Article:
Tillerman said...

Tweezerman - that course diagram was in the SIs for the Florida State Chmpionship

It's fine with me for you to use it but perhaps you should give credit to the race committee at USSCMC in Jensen Beach.

As I recall the wind conditions were only just enough to be able to plane and I did get some good planing reaches on the first day - not so much in the second. Tighter angles might have worked a bit better I guess.

Someone pointed out to me that this course is a variation on what is often called a Harry Anderson course except the HA course is reach-reach-run and uses the start line pin to define the start of the run.

The RS Aeros also sometimes use what we call a Z course which has three reaches - first leg beat followed by a starboard reach to a gybe mark with then a port reach to a second gybe mark with another starboard reach to a leeward mark. Enables you to have somewhat tighter reaching angles than a triangle course.

Tweezerman said...

Thanks Tillerman. I would think the Z-course would devote a higher percentage of the course to reaching legs (not a bad thing in my eyes) and might not be so popular with those who like the dinky-doink of upwind tactics or the ability to demonstrate the run-by-the-lee techniques of the downwind legs.

Tweezerman said...


I see by your blog that you are getting a local fleet of Zephyrs going. Hopefully the interest will snowball. Enjoyed the video of the 2019 Nationals you had linked.

Chris Thompson said...

I'm not sure about separating the "elite" and the "amateurs". A few weeks ago, I did my first "open" (ie non-Masters) Laser championship for many years. I thought it was damn good sharing the racing with someone who had been in the finals in Rio, just as I used to love sailing with Olympians when I was into Lasers seriously 20 years ago.

The Olympian was third, a Grand Master who had done two Games was seventh out of 40+. In between were rising young stars. There was no clear separation between the "elite" and the "others"; it was a continuum. The winner had been 3/4 of the way back in the national titles three years before - at what stage would she make the shift from being a hack to an "elite"? Where does one split the line? How would that young sailor have made the shift from hack to elite, without the two-Games veteran and other non-elite sailors to sail with every weekend and to train with? Would we Masters enjoy sailing as much if we weren't getting beaten by those pesky elites? Maybe, maybe not. It's probably an individual's preference.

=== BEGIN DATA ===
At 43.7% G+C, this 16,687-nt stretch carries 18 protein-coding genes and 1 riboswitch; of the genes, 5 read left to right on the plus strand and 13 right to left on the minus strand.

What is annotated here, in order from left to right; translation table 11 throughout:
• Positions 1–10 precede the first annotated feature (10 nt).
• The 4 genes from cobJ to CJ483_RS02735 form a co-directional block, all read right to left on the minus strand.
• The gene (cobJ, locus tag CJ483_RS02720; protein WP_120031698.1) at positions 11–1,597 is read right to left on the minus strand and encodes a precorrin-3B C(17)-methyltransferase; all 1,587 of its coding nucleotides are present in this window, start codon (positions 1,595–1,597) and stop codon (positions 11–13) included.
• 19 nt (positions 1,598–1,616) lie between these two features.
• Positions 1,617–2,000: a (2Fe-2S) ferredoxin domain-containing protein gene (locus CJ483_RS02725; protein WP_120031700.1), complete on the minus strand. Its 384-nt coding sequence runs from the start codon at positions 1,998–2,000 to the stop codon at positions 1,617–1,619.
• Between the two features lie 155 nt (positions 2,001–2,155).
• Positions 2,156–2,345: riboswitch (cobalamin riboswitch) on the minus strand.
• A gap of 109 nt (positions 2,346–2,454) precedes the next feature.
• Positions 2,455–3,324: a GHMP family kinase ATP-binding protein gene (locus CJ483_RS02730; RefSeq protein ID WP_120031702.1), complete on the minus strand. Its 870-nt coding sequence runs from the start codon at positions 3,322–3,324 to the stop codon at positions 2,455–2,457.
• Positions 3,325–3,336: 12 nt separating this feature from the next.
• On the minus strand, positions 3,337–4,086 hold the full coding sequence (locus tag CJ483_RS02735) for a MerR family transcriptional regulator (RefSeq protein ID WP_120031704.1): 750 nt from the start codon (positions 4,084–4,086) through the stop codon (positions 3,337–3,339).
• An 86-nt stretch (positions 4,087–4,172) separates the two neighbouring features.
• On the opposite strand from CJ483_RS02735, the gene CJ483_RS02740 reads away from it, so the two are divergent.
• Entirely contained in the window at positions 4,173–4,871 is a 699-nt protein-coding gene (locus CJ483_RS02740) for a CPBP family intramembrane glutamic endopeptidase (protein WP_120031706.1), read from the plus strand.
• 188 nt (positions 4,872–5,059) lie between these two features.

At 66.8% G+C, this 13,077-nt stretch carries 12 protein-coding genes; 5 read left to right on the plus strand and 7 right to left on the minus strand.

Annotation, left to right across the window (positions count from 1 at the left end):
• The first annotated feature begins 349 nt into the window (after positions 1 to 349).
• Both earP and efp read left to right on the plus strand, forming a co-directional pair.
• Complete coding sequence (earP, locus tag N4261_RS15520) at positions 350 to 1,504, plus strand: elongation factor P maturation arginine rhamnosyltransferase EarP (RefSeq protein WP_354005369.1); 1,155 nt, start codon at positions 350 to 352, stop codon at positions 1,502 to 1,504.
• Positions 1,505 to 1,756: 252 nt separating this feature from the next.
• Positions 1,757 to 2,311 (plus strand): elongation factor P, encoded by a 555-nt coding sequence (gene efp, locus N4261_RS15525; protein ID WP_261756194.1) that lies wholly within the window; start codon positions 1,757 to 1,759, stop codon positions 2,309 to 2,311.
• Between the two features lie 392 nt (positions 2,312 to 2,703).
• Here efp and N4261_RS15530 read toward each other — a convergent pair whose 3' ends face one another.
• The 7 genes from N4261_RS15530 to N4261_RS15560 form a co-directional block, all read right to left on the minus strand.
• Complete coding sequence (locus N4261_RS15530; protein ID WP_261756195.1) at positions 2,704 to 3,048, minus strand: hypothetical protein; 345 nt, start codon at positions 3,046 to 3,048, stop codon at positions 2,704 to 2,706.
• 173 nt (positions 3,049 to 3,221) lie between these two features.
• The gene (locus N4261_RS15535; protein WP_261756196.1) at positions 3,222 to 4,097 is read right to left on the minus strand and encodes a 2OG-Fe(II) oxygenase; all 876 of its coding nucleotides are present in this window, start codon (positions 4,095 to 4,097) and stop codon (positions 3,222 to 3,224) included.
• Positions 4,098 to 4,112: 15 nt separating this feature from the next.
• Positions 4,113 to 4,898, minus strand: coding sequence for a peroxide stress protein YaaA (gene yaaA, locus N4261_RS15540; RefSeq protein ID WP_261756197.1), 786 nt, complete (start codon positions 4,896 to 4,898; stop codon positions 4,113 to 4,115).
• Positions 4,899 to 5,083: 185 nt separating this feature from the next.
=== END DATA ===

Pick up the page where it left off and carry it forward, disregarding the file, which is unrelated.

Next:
The 49ers are arguably different because hiking singlehanders are universally popular and skiffs are pretty much universally a small minority, apart from one Australian state where gambling and liquour laws allow even hackers to be paid to sail. From experience in Olympic windsurfers I'd say that in high performance boats the gap between elite and the rest opens up much wider, to the point where it is dispiriting. I've never found that in Lasers.

Things may also be different in the USA and Europe, where there are so many people. The Olympics also has to appeal to places like Asia and Africa, where the chances of creating a viable separate training group of elite sailors would seem to be negligible. Without support from such countries, Olympic sailing is doomed.

Tweezerman said...


Great to hear from you. I'm not so much arguing about separating the elites and "the regulars" as developing an Olympic singlehanded class that the elites would primarily race at the World Sailing Olympic events (Australia, Miami, Parma and so on) and the Olympic Games. A small class that World Sailing manages and is built by a couple of builders and where rule changes at the start of an Olympic cycle isn't a big deal. Trying to develop a mass-market singlehander that is also an Olympic singlehander seems to me to be at cross-purposes. The current legal mess in the Laser class has taken forty or so years before it erupted but it just took one fellow who didn't want to play by the genteel rules of boatbuilders and more by the rules used by a cutthroat business mogul.

I have no problem with the elites using the Laser class for training, for development, for spotting young talent. I just don't think that World Sailing has any business anointing the next world-wide class for the masses.